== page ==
Only in Turkey is the identity of a citizen a matter of national security. That’s why the population registry in Ankara was until now a closed book, its details a state secret. Mustafa Kemal Ataturk’s definition of “Turkishness” was “anyone who is attached to the Turkish state as a citizen”. Turks came from a clear ethnic identity, untainted by racial minorities or doubtful lineage. That’s one reason why the Nazis lavished praise on Ataturk’s republic, their newspapers mourning his death in black-bordered front pages.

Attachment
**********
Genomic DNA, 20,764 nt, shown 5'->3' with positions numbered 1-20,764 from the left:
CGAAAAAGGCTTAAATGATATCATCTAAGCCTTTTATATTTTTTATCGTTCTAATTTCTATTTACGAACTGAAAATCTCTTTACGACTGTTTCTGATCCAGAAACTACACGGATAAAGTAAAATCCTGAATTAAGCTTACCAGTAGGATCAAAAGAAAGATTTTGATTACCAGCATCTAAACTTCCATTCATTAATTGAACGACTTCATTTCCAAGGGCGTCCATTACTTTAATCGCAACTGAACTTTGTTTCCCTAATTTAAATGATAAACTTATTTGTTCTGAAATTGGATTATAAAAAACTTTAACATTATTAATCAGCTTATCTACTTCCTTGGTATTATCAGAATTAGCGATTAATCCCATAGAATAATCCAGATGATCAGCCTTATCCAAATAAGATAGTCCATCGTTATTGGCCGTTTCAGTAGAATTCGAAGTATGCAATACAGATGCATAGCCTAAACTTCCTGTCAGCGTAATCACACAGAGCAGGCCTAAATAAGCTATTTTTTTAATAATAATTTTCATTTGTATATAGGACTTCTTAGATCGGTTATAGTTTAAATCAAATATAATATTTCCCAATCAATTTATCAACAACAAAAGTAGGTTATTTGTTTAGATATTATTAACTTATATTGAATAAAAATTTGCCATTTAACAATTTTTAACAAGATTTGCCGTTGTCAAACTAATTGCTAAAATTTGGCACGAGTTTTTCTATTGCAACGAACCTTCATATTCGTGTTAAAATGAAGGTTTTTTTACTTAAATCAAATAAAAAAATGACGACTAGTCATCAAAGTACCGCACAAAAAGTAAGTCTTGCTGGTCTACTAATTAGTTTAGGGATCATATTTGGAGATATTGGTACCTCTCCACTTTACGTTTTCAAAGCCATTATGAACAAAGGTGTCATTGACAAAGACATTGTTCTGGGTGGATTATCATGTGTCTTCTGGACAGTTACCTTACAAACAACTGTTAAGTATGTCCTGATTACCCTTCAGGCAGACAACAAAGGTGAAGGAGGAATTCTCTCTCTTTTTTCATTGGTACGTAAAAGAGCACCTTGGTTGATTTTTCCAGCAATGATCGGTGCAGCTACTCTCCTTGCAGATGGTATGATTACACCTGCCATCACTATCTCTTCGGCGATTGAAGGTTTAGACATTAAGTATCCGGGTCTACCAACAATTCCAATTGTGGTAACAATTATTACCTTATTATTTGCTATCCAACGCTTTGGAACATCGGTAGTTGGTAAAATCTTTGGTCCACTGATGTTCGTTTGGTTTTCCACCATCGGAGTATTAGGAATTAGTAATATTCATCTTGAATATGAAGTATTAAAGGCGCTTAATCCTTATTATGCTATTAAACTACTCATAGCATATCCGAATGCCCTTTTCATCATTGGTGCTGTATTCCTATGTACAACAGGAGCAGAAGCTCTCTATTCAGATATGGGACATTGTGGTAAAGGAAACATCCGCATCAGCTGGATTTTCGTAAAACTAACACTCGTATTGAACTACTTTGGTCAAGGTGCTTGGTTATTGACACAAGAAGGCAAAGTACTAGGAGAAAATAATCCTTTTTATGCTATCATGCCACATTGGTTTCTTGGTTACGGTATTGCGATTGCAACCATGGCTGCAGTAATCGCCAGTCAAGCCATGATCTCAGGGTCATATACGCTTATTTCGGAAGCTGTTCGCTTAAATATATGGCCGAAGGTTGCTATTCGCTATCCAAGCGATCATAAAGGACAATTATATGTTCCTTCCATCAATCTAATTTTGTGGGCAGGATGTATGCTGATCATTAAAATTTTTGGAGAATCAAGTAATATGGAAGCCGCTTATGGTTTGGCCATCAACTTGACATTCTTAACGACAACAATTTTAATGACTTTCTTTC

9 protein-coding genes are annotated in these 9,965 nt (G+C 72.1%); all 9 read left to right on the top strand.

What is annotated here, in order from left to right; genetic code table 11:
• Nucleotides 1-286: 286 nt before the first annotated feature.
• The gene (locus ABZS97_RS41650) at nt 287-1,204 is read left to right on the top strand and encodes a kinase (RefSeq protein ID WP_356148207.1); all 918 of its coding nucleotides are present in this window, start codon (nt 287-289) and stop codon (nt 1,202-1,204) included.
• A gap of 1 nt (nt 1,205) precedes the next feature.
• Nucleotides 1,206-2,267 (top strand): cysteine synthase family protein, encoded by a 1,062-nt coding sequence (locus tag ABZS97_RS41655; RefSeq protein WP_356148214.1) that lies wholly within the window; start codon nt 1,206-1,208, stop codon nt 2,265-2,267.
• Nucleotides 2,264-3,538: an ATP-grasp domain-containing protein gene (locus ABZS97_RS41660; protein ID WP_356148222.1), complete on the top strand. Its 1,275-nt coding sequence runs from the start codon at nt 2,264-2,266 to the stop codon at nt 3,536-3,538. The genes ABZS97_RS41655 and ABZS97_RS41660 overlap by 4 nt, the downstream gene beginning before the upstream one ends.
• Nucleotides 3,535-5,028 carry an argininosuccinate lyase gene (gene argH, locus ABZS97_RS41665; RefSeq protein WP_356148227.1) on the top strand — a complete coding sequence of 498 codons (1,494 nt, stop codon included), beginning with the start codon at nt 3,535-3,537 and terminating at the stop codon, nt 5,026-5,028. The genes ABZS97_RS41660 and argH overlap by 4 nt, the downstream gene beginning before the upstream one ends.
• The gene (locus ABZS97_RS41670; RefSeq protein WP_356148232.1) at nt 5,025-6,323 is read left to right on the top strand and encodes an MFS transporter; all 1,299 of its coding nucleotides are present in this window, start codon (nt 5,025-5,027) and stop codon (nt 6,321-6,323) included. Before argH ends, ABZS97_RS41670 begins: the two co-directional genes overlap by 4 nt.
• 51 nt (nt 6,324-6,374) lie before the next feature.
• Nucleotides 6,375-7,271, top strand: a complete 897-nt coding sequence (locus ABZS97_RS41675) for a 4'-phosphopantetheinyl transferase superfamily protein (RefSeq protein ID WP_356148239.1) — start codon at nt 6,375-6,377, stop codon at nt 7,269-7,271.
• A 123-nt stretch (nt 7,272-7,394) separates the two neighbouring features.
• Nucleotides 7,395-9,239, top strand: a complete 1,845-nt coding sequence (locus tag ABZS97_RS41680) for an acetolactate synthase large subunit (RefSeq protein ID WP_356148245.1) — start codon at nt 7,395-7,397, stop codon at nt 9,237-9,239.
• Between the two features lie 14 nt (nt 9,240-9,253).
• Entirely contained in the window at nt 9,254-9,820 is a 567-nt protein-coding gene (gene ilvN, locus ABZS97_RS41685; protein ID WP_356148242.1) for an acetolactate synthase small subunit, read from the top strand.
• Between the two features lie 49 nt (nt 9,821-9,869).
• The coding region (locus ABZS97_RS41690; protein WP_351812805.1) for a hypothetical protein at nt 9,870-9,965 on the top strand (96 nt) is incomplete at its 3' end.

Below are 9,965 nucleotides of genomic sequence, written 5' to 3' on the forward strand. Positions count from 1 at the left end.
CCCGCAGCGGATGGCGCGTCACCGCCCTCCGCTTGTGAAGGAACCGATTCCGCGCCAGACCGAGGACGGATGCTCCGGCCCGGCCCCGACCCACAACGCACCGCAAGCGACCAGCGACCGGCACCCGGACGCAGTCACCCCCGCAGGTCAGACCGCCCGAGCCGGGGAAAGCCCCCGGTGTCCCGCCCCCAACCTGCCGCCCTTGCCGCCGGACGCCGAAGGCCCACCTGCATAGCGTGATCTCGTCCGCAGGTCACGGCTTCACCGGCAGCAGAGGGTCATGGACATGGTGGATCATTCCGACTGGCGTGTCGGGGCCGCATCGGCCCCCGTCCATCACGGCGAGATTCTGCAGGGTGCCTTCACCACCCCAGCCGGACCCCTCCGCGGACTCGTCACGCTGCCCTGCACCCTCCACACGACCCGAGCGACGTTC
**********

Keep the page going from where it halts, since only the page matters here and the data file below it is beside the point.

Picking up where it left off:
After all, as Hitler was to ask in several newspaper interviews – and to his generals before he invaded Poland – who now remembers the Armenians? Ataturk had supposedly inherited an Armenian-free Turkey, just as Hitler intended to present his followers with a Jew-free Europe. The Armenian genocide of 1915 – denied by the Turkish government today – destroyed a million and a half Christian Ottoman citizens in the first industrial holocaust of the 20th century. Almost the entire Armenian community had been liquidated. Or had it?